In the church context, I have never heard people discuss the spiritual discipline of fasting. I have been “in church” all my life and I cannot recall one sermon, Bible study, or teaching on the topic.
Before anyone jumps to conclusions about my limited focus or church opportunities, let me reveal that I have a pretty diverse church background. I have faithfully worshipped in Methodist, traditional Baptist, Presbyterian, Pentecostal, Nondenominational, and Southern Baptist churches and in 33 years, there was little talk and no teaching about fasting in any of them.
Sure, I have had a few individual conversations on the topic; however, the conversations never got deeper than “turn your plate down” and pray. There was little direction for what to pray for or how to pray. When Susan Gregory released her book entitled, “The Daniel Fast: Feed Your Soul, Strengthen Your Spirit, and Renew Your Body” in 2010, I heard of people abstaining from certain foods and fasting as a means of renewing their health through dieting. Even in those discussions, however, there was not significant consideration for the spiritual need to fast.
The Bible reveals that the purpose of fasting is to make our voice heard by God. I believe teaching about fasting is limited because the education and understanding of this spiritual practice is limited. Many of the biblical characters God used for his glory fasted regularly (consider David, Elijah and many of the prophets, Jesus, Paul jus to name a few). In light of these biblical examples, I shutter at the thought that most church leaders probably do not fast regularly. If church leaders are not dependent and relying upon God and humbling themselves through fasting, then who are they depending upon?
Fasting humbles us before the Lord. This is the reason why all Christians need to better understand the practice. Who among us does not need humbling every now and then? I wanted to understand what the Bible says about fasting. I also wanted to understand if and why I should consider making this spiritual discipline a part of my life, as a Christian and more importantly, as a leader.
I entered the wilderness reading Dr. Tony Evans book, “Tony Evans Speaks Out On Fasting.” My mentor and I referred to this book as the “How Come” or “Why Fast?” resource. In the book, Dr. Evans reveals that the principle of fasting is to take the time we would ordinarily spend on activities of physical gratification (ex. feasting, celebrating, entertainment, sex, etc) and devote it to the Lord through prayer and waiting.
A true fast requires more than stopping our food intake. (We will discuss this in more detail later.) For now, I will simply share the foundation of fasting is the spiritual discipline of prayer.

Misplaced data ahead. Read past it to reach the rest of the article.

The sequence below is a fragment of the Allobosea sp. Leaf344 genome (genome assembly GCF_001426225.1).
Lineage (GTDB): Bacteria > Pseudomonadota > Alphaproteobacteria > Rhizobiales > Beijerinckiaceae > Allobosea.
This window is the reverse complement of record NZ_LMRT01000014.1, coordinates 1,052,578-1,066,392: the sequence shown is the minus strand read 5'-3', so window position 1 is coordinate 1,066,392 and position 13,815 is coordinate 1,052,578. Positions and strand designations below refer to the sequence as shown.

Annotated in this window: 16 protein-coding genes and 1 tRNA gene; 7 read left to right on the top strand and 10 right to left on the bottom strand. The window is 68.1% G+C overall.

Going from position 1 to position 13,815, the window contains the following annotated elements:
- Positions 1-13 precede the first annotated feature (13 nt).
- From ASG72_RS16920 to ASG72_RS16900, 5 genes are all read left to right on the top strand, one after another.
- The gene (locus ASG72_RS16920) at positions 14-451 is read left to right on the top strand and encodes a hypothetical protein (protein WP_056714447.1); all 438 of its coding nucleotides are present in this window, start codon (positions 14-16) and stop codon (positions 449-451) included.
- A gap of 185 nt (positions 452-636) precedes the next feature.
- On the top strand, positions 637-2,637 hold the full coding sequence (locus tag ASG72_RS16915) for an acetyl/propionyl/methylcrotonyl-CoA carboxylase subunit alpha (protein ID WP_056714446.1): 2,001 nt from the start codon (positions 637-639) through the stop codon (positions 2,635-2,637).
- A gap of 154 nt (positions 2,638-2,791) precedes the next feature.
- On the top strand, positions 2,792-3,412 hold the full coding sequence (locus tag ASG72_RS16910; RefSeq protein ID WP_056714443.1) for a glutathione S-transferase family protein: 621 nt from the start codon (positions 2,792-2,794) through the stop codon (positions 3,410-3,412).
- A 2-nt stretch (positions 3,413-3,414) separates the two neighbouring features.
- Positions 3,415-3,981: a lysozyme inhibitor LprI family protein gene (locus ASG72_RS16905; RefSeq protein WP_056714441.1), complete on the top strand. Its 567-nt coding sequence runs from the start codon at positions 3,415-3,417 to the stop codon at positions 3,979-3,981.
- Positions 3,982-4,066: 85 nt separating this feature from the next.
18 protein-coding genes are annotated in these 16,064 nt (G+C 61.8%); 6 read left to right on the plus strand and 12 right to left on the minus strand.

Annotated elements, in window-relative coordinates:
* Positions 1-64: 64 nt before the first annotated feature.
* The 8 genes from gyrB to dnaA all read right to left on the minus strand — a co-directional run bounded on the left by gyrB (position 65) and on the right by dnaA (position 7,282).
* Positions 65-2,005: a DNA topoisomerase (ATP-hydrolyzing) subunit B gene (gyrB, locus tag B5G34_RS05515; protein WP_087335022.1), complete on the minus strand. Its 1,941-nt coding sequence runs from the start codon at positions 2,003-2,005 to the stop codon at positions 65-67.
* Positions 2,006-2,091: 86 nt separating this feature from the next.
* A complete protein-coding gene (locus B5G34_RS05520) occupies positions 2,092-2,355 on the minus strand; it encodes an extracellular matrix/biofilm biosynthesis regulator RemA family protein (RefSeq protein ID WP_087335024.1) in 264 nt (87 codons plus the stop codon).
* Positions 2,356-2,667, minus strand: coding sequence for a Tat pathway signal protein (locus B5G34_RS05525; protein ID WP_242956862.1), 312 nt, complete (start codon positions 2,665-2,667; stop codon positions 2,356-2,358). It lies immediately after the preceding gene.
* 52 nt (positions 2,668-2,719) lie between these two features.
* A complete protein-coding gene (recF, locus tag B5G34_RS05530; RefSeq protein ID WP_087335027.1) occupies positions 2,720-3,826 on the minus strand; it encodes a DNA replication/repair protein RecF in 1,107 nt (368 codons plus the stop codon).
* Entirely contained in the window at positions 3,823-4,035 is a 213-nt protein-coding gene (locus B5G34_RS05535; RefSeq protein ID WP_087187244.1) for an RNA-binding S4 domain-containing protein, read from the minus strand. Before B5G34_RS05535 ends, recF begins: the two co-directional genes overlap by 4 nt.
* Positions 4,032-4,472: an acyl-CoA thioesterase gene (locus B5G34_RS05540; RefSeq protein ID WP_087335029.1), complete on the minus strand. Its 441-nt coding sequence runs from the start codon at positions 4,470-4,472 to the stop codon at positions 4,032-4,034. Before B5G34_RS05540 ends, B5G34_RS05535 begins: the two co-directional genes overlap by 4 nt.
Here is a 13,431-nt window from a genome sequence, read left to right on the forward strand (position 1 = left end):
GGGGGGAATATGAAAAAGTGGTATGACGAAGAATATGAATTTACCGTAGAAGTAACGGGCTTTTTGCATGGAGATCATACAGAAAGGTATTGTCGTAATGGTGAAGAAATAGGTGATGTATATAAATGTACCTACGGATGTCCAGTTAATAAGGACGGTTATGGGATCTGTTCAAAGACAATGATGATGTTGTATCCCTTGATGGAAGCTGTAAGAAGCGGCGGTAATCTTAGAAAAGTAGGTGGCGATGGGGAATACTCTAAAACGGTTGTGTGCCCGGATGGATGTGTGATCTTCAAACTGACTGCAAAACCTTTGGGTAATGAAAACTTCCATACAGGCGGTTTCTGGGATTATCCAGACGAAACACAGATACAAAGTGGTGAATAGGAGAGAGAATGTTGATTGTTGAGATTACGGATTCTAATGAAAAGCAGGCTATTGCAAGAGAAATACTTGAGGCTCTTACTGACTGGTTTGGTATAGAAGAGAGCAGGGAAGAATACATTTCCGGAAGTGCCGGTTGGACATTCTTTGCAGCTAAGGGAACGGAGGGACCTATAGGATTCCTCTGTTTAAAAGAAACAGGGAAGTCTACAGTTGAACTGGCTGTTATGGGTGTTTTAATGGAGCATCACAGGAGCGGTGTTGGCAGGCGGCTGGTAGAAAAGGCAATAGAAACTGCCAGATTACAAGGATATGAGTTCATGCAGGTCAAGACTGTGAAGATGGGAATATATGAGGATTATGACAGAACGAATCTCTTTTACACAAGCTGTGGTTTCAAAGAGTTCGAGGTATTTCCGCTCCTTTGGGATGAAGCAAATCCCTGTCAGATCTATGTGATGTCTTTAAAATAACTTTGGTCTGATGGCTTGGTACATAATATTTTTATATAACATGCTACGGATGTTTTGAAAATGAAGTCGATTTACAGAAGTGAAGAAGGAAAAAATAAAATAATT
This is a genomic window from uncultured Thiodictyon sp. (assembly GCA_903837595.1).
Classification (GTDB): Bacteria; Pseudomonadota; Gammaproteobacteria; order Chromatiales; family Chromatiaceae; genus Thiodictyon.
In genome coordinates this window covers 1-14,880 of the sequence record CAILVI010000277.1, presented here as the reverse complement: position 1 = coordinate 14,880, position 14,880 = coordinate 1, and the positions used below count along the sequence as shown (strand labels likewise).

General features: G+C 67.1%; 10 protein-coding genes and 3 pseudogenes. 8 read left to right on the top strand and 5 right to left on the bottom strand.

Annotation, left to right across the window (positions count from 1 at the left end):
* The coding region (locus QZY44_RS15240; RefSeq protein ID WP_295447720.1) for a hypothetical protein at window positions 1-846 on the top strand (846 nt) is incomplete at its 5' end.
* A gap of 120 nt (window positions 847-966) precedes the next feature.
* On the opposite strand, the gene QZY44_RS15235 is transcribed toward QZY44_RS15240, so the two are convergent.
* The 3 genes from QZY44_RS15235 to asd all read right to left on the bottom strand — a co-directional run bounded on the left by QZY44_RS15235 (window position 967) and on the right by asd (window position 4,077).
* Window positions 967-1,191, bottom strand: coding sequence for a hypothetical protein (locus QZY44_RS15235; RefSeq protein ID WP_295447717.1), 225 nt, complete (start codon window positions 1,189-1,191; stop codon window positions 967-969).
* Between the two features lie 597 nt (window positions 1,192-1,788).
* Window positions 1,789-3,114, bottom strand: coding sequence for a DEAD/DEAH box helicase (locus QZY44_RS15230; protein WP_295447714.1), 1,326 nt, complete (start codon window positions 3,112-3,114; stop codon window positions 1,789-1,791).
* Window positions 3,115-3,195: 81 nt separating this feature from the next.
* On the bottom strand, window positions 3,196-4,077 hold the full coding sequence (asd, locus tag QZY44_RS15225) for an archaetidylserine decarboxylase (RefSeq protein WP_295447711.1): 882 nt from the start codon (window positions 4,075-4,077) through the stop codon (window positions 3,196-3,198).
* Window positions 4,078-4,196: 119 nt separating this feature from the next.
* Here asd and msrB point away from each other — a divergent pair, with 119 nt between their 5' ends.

After presenting a general overview of fasting, Dr. Evans highlights reasons to fast:
1. Fast for Healing (spiritual, physical, and emotional) noting:
We should fast for healing that is within God’s will.
We should fast for healing that promotes God’s program.
We should fast for healing that pursues God’s grace.
We should fast for healing that honors God’s Word.
We should fast for healing that develops God’s people.
2. Fast for Protection (Fasting for protection is a spiritual warfare tool.) Dr. Evans notes:
“We need to pray for God’s protection every day.”
Fasting for protection deals with our fears.
Fasting for protection activates God’s power.
3. Fast for Ministry. The purpose of fasting for ministry is to:
Seek God’s guidance and commissioning for service.
Identify God’s plan and place for everyone in the work of the ministry.
Listen and submit to the teaching of the Holy Spirit.
Teach us how much we need God personally, and how much we need him to minister on his behalf and advance his kingdom on earth.
Dr. Evans concludes, “Fasting breaks up those old, hard floors in our hearts. So whether your need is power, deliverance from addiction, healing, help in your marriage, financial problems, guidance, revival, burdens, ministry, or any other situation too big for you to handle, get close to the Son through fasting and prayer.”
Fasting is just one way God shapes the hearts of his believers.
Have you experienced enlightening conversations or teachings about fasting? Please share your insight. Have you read any good resources on fasting? Please share the title, author, brief summary, and what you learned from the book.
© Natasha Sistrunk Robinson 2012
3 thoughts on “Fasting in the Wilderness”
I like the chapter on fasting in Richard Foster’s “The Celebration of Discipline”.
Kathy, You are the second person this week who has mentioned this book to me. I will add to my reading list. Blessings, Natasha
Natasha, I felt called to fast one time during a discernment process and I did receive God’s guidance. But I also experienced other unexpected spiritual blessings: greater humility and compassion, and a greater strength over physical discomfort. I learned that I am, with God’s help, stronger than my stomach. I do not have to be ruled my my physical appetites any longer. It was a very empowering experience!
p.s. allow me to be the THIRD person to recommend Foster’s book Celebration of Discipline to you!